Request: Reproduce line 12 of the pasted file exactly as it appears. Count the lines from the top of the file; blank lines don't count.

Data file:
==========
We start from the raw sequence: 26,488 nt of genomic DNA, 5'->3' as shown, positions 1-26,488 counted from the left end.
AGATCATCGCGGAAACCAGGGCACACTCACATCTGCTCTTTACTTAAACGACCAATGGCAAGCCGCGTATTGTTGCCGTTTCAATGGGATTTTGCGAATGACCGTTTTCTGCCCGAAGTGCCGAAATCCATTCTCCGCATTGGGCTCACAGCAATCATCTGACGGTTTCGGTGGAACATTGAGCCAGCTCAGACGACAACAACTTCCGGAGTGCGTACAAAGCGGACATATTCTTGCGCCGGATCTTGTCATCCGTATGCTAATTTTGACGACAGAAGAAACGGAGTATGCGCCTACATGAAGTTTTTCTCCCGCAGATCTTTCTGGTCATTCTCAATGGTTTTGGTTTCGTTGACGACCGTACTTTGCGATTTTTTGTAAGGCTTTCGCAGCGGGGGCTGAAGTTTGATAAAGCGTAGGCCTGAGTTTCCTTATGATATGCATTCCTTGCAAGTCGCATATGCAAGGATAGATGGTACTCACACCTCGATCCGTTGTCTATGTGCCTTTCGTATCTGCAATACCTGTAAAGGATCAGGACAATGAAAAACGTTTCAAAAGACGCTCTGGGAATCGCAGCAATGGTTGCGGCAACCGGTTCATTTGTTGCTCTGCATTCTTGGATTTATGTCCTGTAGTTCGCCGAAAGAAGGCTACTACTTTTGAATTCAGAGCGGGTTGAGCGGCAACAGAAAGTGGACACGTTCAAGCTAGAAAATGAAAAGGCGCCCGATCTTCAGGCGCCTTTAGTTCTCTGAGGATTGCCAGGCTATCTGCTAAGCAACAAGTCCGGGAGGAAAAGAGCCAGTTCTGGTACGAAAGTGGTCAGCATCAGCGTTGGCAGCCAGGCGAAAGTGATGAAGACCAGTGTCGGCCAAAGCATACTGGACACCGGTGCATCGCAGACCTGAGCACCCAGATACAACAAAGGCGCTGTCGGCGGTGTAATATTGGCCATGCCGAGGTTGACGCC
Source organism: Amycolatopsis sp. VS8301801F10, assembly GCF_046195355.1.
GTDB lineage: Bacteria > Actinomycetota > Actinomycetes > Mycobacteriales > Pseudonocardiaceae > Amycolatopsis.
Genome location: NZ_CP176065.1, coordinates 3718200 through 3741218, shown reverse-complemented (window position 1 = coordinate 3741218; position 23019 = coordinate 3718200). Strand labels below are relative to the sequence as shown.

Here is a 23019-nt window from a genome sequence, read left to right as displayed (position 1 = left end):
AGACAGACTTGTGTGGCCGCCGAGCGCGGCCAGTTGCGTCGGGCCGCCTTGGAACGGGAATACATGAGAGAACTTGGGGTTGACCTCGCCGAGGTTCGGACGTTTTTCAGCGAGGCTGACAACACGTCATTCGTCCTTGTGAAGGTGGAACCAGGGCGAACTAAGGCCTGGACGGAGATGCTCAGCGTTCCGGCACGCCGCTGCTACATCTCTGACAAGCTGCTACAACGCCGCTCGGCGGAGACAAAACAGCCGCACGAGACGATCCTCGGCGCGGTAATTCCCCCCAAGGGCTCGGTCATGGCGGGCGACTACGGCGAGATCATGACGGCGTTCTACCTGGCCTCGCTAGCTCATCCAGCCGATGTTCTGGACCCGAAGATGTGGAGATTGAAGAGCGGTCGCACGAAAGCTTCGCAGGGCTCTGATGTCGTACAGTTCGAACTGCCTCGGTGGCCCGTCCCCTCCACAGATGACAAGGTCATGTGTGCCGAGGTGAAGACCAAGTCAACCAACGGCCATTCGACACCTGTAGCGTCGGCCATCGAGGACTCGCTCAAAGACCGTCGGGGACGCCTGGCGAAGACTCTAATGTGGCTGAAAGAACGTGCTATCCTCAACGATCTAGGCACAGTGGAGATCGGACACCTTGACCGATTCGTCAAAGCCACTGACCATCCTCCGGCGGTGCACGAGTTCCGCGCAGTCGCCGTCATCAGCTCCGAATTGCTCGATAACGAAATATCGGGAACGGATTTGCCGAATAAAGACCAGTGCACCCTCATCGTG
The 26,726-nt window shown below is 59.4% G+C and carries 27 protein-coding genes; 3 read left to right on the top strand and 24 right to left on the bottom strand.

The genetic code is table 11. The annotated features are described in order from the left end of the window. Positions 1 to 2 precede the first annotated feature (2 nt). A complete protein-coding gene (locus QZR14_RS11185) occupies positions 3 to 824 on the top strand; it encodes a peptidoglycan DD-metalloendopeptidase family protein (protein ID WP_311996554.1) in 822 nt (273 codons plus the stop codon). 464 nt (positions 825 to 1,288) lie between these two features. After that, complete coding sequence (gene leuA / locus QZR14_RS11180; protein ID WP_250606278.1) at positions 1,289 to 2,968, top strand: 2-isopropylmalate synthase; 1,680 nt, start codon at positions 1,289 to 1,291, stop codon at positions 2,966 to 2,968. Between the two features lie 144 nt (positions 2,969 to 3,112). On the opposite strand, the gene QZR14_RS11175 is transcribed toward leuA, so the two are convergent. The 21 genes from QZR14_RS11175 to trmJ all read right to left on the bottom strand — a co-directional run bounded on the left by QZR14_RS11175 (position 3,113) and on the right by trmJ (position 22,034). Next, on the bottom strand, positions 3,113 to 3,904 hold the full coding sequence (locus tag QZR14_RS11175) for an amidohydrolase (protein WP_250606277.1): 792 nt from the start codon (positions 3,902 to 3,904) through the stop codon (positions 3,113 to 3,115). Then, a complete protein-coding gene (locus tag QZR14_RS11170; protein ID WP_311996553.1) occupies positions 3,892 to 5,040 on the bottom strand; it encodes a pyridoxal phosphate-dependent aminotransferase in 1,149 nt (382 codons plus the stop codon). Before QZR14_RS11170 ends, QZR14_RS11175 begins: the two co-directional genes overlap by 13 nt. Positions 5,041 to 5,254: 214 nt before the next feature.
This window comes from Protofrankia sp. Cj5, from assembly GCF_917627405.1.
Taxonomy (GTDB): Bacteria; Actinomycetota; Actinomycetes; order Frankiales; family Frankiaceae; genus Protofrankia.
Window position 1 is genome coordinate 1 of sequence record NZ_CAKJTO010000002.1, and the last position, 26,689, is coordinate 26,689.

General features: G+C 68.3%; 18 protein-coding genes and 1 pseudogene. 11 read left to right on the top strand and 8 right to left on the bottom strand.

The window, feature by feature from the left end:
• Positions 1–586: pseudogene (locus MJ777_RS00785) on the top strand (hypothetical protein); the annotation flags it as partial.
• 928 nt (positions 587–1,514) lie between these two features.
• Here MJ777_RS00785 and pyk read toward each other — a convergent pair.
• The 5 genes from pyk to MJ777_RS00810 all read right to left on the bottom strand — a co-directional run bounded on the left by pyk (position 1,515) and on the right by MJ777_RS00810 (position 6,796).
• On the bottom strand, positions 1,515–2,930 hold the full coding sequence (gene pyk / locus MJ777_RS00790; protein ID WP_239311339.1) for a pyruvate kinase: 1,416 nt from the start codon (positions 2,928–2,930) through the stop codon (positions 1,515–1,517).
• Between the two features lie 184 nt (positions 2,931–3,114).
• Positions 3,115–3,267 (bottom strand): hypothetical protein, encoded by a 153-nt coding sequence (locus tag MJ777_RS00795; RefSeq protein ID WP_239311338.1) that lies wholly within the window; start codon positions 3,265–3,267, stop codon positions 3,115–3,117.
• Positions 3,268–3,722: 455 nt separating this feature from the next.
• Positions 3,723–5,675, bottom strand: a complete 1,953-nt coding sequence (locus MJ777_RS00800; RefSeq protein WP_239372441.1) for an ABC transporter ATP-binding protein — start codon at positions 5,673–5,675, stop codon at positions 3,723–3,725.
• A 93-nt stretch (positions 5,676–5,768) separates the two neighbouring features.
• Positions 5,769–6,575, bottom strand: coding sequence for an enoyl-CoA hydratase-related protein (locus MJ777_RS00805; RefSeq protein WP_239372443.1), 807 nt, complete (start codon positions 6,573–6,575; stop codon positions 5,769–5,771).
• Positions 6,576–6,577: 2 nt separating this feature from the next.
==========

Window position 1 is genome coordinate 1 of sequence record NZ_CAKJTO010000002.1, and the last position, 26,689, is coordinate 26,689.